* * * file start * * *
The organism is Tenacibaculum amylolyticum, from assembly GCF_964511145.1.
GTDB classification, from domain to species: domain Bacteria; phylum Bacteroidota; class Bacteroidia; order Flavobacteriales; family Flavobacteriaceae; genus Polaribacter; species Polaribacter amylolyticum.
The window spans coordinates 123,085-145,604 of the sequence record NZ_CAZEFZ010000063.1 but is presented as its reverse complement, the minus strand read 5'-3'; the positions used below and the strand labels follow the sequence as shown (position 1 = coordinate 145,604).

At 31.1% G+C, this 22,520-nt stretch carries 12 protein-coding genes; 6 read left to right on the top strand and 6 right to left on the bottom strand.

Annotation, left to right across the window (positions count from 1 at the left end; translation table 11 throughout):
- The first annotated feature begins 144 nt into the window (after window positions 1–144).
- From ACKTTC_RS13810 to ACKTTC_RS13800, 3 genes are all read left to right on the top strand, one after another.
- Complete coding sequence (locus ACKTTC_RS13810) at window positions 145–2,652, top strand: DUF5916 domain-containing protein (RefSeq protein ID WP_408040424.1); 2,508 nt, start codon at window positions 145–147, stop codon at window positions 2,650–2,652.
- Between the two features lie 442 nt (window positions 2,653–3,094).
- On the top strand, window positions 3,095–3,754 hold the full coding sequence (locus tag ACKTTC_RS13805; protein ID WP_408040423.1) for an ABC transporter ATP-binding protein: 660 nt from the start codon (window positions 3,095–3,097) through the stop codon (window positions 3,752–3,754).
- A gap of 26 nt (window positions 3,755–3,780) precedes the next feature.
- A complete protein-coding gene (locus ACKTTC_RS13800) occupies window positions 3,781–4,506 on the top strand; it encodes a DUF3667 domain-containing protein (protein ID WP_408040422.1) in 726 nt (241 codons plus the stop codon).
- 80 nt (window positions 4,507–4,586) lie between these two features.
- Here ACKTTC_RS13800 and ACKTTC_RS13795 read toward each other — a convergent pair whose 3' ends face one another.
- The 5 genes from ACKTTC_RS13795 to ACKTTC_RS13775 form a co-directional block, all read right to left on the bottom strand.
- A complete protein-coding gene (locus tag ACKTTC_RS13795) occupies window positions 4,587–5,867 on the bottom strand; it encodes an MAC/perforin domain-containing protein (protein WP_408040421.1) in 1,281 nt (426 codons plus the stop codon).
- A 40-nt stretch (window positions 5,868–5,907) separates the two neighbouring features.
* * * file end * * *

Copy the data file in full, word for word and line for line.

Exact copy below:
The organism is Tenacibaculum amylolyticum, from assembly GCF_964511145.1.
GTDB classification, from domain to species: domain Bacteria; phylum Bacteroidota; class Bacteroidia; order Flavobacteriales; family Flavobacteriaceae; genus Polaribacter; species Polaribacter amylolyticum.
The window spans coordinates 123,085-145,604 of the sequence record NZ_CAZEFZ010000063.1 but is presented as its reverse complement, the minus strand read 5'-3'; the positions used below and the strand labels follow the sequence as shown (position 1 = coordinate 145,604).

At 31.1% G+C, this 22,520-nt stretch carries 12 protein-coding genes; 6 read left to right on the top strand and 6 right to left on the bottom strand.

Annotation, left to right across the window (positions count from 1 at the left end; translation table 11 throughout):
- The first annotated feature begins 144 nt into the window (after window positions 1–144).
- From ACKTTC_RS13810 to ACKTTC_RS13800, 3 genes are all read left to right on the top strand, one after another.
- Complete coding sequence (locus ACKTTC_RS13810) at window positions 145–2,652, top strand: DUF5916 domain-containing protein (RefSeq protein ID WP_408040424.1); 2,508 nt, start codon at window positions 145–147, stop codon at window positions 2,650–2,652.
- Between the two features lie 442 nt (window positions 2,653–3,094).
- On the top strand, window positions 3,095–3,754 hold the full coding sequence (locus tag ACKTTC_RS13805; protein ID WP_408040423.1) for an ABC transporter ATP-binding protein: 660 nt from the start codon (window positions 3,095–3,097) through the stop codon (window positions 3,752–3,754).
- A gap of 26 nt (window positions 3,755–3,780) precedes the next feature.
- A complete protein-coding gene (locus ACKTTC_RS13800) occupies window positions 3,781–4,506 on the top strand; it encodes a DUF3667 domain-containing protein (protein ID WP_408040422.1) in 726 nt (241 codons plus the stop codon).
- 80 nt (window positions 4,507–4,586) lie between these two features.
- Here ACKTTC_RS13800 and ACKTTC_RS13795 read toward each other — a convergent pair whose 3' ends face one another.
- The 5 genes from ACKTTC_RS13795 to ACKTTC_RS13775 form a co-directional block, all read right to left on the bottom strand.
- A complete protein-coding gene (locus tag ACKTTC_RS13795) occupies window positions 4,587–5,867 on the bottom strand; it encodes an MAC/perforin domain-containing protein (protein WP_408040421.1) in 1,281 nt (426 codons plus the stop codon).
- A 40-nt stretch (window positions 5,868–5,907) separates the two neighbouring features.